It is vital that a wide range of banking products are included in an EU taxonomy, such as green certificates of deposits which are often launched by local banks and Sparkassen in Germany.

 

When establishing a European standard and label for green bonds and other sustainable assets, the EU must ensure high-quality standards and labels in order to avoid misuse and green-washing. To do so, transparency and reporting are two of the key considerations to be kept in mind. If the EU wants to endorse sustainable activities in the financial sector, it would be better to create a label for outstanding financial companies in sustainability, in different categories (e.g. retail banking, insurance, investment banking), rather than a financial instrument. In addition, including experts from all types of financial institutions into high-level groups would allow for a broader pool of experience when coming up with new ideas.

 

In order to best align the investment and analyst community with long-term sustainability considerations in the real economy, the main levers to align investors and analysts with long-term sustainability are regulations such as establishing a relevant price on externalities not included in current prices. For example, a price (or tax) on carbon which is high enough to promote the transition to renewable energies or to develop carbon-capture technologies. In general a realistic CO2 tax on any kind of product would be the best tool to allocate investments and to influence consumption. To define the right level of a CO2 tax is the challenge. The same principle could apply for improving water consumption efficiency, especially in agricultural activity, reducing waste and energy efficiency.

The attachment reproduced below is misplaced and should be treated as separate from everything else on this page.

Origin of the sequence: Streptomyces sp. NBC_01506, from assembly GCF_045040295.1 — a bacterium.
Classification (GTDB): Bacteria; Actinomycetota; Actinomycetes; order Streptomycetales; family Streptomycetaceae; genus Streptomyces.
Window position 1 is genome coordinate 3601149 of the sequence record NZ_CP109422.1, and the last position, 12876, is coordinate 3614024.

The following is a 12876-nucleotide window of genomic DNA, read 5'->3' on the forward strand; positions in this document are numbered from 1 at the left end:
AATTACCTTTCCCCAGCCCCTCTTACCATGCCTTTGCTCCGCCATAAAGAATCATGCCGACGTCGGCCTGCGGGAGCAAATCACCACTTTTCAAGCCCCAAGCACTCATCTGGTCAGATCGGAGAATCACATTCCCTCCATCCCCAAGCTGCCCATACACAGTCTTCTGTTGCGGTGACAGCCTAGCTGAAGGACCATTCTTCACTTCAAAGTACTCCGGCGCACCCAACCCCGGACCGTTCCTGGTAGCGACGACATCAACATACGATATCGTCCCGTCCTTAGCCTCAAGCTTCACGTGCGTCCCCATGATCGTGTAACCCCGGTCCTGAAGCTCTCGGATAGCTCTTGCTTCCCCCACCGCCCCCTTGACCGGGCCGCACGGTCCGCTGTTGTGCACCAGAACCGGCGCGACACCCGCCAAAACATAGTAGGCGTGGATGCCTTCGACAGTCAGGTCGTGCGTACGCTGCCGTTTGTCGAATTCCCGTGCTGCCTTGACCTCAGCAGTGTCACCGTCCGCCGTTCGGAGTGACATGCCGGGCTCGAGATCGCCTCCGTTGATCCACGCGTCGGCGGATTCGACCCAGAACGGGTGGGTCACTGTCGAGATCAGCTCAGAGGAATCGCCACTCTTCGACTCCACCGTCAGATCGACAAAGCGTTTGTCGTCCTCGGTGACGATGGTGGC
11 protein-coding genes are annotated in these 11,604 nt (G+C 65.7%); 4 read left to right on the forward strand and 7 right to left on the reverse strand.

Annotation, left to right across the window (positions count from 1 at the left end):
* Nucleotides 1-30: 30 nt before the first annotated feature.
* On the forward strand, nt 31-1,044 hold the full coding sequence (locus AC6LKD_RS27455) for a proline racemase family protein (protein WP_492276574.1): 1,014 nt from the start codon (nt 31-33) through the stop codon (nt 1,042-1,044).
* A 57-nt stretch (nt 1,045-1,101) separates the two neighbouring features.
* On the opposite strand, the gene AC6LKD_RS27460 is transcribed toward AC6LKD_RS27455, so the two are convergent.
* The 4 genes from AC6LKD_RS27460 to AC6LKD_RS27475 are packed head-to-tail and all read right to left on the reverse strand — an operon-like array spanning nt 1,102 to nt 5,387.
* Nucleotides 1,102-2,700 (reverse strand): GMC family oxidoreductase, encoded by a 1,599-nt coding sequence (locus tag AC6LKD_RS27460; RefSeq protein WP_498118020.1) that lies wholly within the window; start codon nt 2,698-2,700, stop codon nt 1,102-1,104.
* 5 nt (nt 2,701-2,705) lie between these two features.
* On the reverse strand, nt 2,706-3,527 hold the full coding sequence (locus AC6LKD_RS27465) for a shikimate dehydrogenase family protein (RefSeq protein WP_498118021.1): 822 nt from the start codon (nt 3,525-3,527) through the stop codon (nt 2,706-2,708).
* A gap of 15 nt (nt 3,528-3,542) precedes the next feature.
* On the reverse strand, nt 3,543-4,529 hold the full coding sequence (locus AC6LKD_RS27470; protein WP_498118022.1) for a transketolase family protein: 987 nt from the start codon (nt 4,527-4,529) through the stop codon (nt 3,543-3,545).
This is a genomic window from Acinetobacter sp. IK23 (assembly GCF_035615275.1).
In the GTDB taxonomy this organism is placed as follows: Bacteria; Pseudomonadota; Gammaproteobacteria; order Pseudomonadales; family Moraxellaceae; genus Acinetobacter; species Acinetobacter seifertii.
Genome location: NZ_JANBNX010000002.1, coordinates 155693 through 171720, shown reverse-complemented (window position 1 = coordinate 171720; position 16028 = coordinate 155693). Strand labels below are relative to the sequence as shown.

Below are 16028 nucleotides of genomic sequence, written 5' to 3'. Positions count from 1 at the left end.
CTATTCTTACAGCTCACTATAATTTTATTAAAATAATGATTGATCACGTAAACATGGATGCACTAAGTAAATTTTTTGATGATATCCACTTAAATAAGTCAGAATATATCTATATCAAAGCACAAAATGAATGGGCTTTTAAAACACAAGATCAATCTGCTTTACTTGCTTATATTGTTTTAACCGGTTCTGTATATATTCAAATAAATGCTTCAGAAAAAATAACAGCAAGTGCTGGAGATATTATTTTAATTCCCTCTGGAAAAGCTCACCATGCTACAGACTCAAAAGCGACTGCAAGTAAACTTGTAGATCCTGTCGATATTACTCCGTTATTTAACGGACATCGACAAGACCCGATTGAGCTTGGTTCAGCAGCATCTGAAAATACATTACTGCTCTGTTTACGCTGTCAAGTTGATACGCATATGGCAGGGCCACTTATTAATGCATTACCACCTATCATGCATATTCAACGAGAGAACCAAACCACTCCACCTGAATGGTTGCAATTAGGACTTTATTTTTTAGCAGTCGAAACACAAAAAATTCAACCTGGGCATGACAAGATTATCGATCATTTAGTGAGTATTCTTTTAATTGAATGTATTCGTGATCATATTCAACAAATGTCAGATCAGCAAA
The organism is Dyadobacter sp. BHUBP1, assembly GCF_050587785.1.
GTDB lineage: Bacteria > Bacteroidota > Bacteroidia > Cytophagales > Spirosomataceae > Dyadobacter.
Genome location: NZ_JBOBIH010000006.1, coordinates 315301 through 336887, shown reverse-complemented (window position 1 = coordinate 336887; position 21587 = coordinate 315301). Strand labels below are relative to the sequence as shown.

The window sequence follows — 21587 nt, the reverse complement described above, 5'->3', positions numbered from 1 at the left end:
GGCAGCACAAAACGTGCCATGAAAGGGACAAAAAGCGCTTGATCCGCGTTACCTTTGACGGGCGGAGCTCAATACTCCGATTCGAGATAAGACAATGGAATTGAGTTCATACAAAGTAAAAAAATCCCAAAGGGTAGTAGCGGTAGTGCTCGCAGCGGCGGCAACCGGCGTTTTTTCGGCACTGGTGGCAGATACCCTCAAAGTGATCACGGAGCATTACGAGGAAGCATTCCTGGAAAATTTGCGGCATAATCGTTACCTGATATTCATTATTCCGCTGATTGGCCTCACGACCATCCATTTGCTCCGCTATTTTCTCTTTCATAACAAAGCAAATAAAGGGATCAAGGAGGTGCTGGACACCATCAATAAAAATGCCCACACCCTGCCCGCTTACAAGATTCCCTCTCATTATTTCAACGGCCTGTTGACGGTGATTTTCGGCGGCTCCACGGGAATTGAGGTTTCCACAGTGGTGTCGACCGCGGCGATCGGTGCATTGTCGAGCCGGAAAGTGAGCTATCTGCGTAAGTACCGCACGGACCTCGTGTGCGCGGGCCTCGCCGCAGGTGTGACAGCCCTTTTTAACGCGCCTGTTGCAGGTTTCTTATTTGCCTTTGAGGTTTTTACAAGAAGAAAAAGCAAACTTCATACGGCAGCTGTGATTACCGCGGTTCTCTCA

Another action which would help move towards long-term sustainability is to change the practice of quarterly reporting into annual requirements. However, as long as the general economic system is based more on short-term incentives than on long-term targets this will be a challenge.

Finally, the EU decision makers should recognise the crucial role that banks play in intermediating between lenders and borrowers, in particular the percentage of savings banks' activities which cover SME and private households lending. Promoting these activities further will be beneficial to the real economy.

 

When it comes to involving insurers more strongly on sustainability, particularly through long-term investment, ESBG believes that savings and retail banks should be able to finance sustainable projects and investments and be allowed to securitize (at least) parts of these assets to sell to insurers as a long-term investment. If Member States guarantee instead of finance such sustainable infrastructure projects, then it would be a better alternative to long-term sovereign bonds.

 

As for mobilising private capital for social dimensions of sustainable development, the greatest challenge might be to create projects in the real economy with an acceptable risk-return-profile for the financial industry and for private investors.

Private capital will only be used to invest in long-term sustainable projects if, in addition to an acceptable return on investment, these projects are secure and have a positive impact on our society.